To the Readers of the InterFaith Leadership Council Newsletter,
I am grateful to the leaders of the IFLC for inviting me to introduce myself to you, and to speak about the organization that I represent, Ecumenical Theological Seminary. It was my great pleasure and honor to join ETS at the beginning of July to serve as the fourth President and as Professor of Systematic Theology and Preaching.
If you are not familiar with Ecumenical Theological Seminary, it is an accredited seminary founded by a number of Protestant Christian denominations in the suburbs, now housed along the cultural corridor of Woodward Avenue in the historic building of the First Presbyterian Church of Detroit. We are a relatively young seminary situated in one of America’s greatest cities, throwing our arms wide open to an interdenominational, even inter-religious student body.
In our classrooms on any given evening, one might find Presbyterians and Episcopalians, Baptists and Congregationalists, Catholics and Lutherans, as well as Muslims training toward chaplaincy positions. Our students are not merely future ministers and priests, but social activists and musicians, artists and teachers. This dynamic community pursues masters and doctoral degrees, along with post-baccalaureate certificates and diplomas, exploring ways of pursuing ministry and service to their communities within the context of this intercultural and multi-religious city of Detroit, or simply exploring Biblical studies, theology, religious ethics, pastoral care and counseling, and religion and the arts.
Ecumenical Theological Seminary welcomes people of all backgrounds to come together for our educational degree programs and community events, as we offer a meeting place for people of all backgrounds and faiths who seek justice, love mercy, and wish to offer hospitality to their neighbors is in the next pew or in the temples, synagogues, and mosques down the road.
I have been struck by the hospitality and warm welcome that I have received from the faith communities of Detroit and its vicinity, and I am eager to meet you and work with you in the months and years ahead. My family and I join your community from the Boston area, where I served for the past six years as the Senior Pastor of The First Baptist Church of Boston, founded in 1665, the third oldest church in Boston and the fourth oldest Baptist church in America.
I also served as American Baptist Chaplain to Harvard University and Denominational Counselor and Lecturer in Ministry at Harvard Divinity School, and have spent the past three years founding a new liberal arts college along the Hudson River in upstate New York as Dean of the College and Associate Professor of Theology. Previously, I served as the chaplain and on the faculty of Endicott College, Skidmore College, and Suffolk University, and as an administrator at Yale University’s Dwight Hall Center for Public Service and Social Justice.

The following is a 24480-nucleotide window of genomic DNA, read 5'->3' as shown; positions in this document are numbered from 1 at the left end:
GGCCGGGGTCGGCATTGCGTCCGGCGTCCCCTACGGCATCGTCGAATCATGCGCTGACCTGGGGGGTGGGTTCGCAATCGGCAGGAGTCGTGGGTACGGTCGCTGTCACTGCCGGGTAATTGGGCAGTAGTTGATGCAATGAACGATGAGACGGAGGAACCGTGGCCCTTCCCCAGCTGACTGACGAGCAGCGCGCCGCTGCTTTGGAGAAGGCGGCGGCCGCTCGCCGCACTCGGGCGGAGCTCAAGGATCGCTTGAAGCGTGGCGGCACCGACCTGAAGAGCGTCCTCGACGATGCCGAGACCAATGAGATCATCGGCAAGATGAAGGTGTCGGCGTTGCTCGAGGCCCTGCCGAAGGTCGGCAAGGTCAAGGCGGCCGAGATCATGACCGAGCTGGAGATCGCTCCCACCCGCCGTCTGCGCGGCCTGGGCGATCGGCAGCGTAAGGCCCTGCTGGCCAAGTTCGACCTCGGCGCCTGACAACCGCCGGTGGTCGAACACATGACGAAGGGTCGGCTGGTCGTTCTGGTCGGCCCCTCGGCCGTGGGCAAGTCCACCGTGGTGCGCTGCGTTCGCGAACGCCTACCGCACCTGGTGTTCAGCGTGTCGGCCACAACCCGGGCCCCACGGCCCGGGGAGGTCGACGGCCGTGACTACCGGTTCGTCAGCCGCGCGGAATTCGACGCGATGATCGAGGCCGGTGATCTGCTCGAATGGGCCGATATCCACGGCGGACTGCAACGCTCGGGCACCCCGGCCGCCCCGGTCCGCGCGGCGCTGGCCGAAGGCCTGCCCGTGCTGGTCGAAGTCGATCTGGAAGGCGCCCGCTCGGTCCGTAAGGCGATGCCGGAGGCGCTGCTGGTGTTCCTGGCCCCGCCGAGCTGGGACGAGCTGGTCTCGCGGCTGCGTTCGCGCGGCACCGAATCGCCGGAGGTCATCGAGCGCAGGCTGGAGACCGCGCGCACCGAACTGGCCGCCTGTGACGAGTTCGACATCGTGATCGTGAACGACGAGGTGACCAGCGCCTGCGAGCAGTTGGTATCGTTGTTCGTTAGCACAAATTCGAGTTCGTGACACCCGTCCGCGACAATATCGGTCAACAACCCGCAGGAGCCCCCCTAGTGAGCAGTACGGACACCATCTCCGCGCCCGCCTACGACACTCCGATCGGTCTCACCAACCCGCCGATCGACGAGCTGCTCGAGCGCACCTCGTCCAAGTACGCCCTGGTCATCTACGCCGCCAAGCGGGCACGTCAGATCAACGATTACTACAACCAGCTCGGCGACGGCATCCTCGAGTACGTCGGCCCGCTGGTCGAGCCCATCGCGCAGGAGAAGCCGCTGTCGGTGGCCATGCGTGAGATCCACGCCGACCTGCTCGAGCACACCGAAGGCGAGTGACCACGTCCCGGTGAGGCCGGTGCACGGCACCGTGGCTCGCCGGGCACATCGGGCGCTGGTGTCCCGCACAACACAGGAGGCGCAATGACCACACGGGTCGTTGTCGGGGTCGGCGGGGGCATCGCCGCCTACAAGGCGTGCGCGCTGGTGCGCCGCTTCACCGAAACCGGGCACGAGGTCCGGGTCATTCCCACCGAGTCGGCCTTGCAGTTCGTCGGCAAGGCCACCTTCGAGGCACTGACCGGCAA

In parish ministry, I have served as the pastor of American Baptist, Lutheran, Presbyterian, and United Church of Christ congregations in urban, suburban, and rural settings of Massachusetts and New York. I grew up United Methodist in Delaware and went to high school at The Episcopal Academy outside of Philadelphia. I was introduced affectionately at a conference as “an ecumenical movement unto himself,” so I should fit in just fine among all of the religious constituencies that make up Ecumenical Theological Seminary!
I received my B.A. in philosophy and religion from Bucknell University, the M.B.A. from Endicott College, the M.Div. from Yale University Divinity School, and the M.Phil. and Ph.D. in systematic theology from Union Theological Seminary in New York City, where my doctoral advisor was the womanist theologian Dr. Delores S. Williams. When I was studying at Union, I met my wife, Cynthia, a former concert harpist who did her doctoral work in clinical psychology on the West Coast. Our son, Hunter, is a terrific little boy who keeps us on our toes, loves to swim, and amazes us every day.
I anticipate this good, holy work with and among you. Ours is a seminary that refuses to allow theology to be bound up in the Ivory Tower of academia alone, but recognizes that theology must spill into the streets demanding to be relevant and seek justice. Ours is a seminary that must celebrate the distinctions of this great city of Detroit which is its home, drawing together the churches and communities of faith of both the city and the suburbs so that we might learn together, serve together, pray and sing together. Our greatness comes in our commitment to do this work as part of an urban community that honors and cherishes Detroit as one of the artistic capitals of the world, renowned for Motown and hip hop, the symphony and the street, the Institute of Art and the poetry of motion that comes amid proud sports teams and the ballet. Ecumenical Theological Seminary is poised to be a necessary and prophetic voice of conscience as Detroit reclaims its birthright as one of America’s brightest lights.
This next week, the annual meeting of the North American Interfaith Network (NAIN) will take place on the campus of Wayne State University, just a few blocks away from ETS, and I am excited by the leadership that IFLC has displayed in developing an outstanding program and playing hosts to people of similar inter-religious convictions in public life. I hope to see many of you throughout the days of August 10-13, and on Tuesday I am happy to moderate the plenary panel made up of the Religious Leaders Forum for that evening, “City on Edge: Leading the Fight Against Enmity.” This will be one of many important conversations that we will share over the course of this week, and I look forward to the opportunity to share in these conversations with you.
The Rev. Dr. Stephen Butler Murray
President and Professor of Systematic Theology and Preaching
Ecumenical Theological Seminary, Detroit, Michigan